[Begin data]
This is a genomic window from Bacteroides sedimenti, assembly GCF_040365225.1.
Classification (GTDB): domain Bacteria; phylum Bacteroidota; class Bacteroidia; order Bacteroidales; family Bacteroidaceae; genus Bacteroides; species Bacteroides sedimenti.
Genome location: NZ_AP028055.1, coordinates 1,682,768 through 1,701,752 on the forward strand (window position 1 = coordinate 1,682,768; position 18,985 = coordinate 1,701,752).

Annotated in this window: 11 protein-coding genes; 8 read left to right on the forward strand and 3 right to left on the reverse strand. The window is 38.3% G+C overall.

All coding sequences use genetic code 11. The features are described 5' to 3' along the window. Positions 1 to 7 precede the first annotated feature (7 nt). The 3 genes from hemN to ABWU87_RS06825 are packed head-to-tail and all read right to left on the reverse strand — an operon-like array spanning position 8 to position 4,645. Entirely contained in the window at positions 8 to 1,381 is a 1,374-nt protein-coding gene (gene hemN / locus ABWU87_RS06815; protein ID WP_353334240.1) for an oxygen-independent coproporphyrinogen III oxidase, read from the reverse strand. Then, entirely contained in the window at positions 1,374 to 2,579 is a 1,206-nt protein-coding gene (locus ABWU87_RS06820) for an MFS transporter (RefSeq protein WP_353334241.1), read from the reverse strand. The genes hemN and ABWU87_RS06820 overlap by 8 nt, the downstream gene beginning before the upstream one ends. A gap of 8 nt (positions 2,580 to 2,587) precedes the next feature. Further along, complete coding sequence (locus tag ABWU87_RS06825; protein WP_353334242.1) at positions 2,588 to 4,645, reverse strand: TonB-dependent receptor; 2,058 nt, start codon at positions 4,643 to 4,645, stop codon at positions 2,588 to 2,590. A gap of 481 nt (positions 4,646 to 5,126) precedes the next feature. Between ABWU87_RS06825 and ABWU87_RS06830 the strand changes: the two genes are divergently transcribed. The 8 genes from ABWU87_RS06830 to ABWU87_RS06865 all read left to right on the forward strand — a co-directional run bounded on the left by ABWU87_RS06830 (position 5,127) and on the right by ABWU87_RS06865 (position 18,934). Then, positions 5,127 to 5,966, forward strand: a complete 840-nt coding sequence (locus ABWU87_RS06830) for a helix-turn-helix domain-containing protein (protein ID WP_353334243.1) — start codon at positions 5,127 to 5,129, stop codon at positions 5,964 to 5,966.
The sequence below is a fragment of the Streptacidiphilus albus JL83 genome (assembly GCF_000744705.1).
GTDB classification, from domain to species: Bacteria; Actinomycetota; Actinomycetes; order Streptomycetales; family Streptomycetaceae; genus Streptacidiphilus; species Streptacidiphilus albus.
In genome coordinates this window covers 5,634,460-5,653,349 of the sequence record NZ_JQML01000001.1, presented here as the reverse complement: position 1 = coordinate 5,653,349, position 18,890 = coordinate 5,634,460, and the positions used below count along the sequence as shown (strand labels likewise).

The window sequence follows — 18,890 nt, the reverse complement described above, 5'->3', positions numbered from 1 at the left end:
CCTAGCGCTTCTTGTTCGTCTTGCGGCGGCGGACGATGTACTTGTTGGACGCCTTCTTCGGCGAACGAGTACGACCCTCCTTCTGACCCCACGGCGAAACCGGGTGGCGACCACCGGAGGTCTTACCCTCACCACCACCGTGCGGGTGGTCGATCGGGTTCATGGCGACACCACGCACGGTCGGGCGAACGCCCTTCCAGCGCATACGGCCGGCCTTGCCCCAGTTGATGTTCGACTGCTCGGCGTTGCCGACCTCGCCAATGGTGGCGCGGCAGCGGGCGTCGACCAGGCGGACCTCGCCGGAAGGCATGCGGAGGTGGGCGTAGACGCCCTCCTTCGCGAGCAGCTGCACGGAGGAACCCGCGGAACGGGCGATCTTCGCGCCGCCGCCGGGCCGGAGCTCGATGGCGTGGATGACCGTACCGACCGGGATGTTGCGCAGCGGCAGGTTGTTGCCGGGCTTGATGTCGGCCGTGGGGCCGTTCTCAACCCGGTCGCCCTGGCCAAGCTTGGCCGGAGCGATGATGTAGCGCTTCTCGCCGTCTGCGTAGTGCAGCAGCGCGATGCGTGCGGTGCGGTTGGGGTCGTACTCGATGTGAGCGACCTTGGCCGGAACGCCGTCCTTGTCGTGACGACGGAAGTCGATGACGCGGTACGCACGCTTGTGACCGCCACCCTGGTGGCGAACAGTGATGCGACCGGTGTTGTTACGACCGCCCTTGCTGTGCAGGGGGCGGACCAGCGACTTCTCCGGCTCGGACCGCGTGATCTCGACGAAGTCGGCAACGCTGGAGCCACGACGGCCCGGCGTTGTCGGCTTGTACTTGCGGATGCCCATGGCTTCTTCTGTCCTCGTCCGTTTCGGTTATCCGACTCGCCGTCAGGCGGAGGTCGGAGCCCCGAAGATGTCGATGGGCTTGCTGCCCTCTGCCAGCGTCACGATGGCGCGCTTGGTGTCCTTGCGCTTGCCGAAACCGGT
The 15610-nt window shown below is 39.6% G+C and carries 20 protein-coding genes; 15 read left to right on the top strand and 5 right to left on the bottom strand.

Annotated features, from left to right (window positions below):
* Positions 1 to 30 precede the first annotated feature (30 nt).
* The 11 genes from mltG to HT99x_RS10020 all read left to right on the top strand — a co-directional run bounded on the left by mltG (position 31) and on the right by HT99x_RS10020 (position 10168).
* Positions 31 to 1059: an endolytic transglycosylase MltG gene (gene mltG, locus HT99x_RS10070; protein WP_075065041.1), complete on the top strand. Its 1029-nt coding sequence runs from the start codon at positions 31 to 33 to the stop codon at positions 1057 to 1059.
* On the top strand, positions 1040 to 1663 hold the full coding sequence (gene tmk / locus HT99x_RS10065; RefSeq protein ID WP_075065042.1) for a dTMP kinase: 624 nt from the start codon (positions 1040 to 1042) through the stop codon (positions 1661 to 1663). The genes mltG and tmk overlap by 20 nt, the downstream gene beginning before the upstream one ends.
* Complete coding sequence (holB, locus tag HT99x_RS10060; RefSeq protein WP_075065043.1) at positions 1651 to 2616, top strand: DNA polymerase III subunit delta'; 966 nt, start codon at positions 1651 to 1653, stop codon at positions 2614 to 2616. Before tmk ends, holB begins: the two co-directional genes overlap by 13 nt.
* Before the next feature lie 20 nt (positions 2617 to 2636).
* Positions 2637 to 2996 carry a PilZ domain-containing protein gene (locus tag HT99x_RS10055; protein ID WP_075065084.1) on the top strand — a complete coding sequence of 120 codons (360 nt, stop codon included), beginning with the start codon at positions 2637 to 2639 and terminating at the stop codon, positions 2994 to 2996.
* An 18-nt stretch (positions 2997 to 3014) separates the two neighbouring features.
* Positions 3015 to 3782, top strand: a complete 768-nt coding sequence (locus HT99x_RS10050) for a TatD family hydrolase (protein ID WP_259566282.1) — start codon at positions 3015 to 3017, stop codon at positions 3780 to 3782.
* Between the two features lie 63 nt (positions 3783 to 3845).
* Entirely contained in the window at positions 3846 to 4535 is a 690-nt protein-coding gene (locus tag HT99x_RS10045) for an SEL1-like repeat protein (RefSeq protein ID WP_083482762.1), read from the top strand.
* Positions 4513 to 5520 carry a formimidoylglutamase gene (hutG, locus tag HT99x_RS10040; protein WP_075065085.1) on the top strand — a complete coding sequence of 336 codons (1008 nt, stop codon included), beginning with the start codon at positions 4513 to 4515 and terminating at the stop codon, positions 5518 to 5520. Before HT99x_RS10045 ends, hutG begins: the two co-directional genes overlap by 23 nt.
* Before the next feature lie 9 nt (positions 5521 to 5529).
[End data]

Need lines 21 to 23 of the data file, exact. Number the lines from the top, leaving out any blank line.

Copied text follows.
* Positions 3015 to 3782, top strand: a complete 768-nt coding sequence (locus HT99x_RS10050) for a TatD family hydrolase (protein ID WP_259566282.1) — start codon at positions 3015 to 3017, stop codon at positions 3780 to 3782.
* Between the two features lie 63 nt (positions 3783 to 3845).
* Entirely contained in the window at positions 3846 to 4535 is a 690-nt protein-coding gene (locus tag HT99x_RS10045) for an SEL1-like repeat protein (RefSeq protein ID WP_083482762.1), read from the top strand.